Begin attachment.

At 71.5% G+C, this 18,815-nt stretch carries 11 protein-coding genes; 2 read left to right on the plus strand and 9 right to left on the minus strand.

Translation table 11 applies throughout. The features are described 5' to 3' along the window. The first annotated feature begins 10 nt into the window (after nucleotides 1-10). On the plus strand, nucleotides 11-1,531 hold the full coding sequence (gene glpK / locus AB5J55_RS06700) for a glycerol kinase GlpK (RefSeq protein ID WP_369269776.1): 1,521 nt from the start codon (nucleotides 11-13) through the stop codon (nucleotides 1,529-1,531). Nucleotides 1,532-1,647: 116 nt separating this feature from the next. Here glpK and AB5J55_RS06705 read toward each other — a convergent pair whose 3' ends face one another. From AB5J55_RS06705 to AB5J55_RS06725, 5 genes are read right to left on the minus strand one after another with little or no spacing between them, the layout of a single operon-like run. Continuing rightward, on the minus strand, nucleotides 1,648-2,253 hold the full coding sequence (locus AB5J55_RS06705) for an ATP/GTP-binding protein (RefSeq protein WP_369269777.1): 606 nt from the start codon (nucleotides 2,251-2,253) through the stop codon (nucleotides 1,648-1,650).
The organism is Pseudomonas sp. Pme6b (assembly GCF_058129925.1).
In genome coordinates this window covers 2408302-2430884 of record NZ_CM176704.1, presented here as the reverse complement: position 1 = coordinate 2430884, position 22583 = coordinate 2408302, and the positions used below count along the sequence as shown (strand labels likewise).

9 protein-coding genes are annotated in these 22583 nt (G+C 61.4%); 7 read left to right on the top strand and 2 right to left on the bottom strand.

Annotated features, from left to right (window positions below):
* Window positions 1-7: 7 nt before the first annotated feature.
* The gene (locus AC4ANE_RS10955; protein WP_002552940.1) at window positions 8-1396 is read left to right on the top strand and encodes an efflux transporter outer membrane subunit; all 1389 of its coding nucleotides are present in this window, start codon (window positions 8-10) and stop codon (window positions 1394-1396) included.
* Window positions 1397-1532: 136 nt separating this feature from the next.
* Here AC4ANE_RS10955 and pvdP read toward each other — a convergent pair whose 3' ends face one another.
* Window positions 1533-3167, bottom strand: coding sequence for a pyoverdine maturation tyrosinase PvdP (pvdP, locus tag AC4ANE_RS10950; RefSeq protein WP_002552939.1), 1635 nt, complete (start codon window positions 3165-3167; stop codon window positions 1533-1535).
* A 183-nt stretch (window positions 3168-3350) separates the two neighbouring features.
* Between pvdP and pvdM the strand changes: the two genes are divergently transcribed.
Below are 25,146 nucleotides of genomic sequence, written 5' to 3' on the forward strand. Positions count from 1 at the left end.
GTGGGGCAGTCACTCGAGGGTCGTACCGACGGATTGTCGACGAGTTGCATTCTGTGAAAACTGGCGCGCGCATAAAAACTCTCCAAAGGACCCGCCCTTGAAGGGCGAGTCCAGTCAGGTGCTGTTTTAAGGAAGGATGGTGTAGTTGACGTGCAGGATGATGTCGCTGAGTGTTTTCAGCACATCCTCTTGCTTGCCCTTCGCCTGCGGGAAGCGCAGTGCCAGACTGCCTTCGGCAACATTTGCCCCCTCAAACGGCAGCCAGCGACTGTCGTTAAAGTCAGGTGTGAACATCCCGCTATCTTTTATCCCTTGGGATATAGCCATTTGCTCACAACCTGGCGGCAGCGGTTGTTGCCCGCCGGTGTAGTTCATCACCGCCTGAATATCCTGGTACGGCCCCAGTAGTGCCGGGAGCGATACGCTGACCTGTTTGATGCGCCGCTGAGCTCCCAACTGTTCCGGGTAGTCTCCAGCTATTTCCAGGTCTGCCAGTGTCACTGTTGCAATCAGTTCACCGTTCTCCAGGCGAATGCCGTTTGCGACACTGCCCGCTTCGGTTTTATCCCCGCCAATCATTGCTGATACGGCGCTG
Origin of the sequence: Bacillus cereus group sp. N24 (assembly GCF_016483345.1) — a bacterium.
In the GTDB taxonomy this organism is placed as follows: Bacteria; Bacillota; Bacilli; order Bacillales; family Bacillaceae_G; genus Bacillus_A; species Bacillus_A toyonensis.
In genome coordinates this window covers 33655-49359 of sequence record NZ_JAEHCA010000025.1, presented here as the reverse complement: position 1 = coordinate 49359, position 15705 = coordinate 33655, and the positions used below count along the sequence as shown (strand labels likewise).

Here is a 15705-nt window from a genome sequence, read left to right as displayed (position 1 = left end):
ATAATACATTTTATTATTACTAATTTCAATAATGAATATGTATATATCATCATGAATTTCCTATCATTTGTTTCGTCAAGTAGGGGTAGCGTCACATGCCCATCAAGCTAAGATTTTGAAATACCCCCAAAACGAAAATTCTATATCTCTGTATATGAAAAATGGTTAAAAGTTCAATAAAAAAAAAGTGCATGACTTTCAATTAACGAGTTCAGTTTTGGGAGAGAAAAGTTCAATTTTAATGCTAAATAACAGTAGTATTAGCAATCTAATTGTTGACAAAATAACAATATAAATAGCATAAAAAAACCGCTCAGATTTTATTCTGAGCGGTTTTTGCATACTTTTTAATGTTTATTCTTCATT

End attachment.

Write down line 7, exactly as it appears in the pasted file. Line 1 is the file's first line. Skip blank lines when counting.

* Window positions 1-7: 7 nt before the first annotated feature.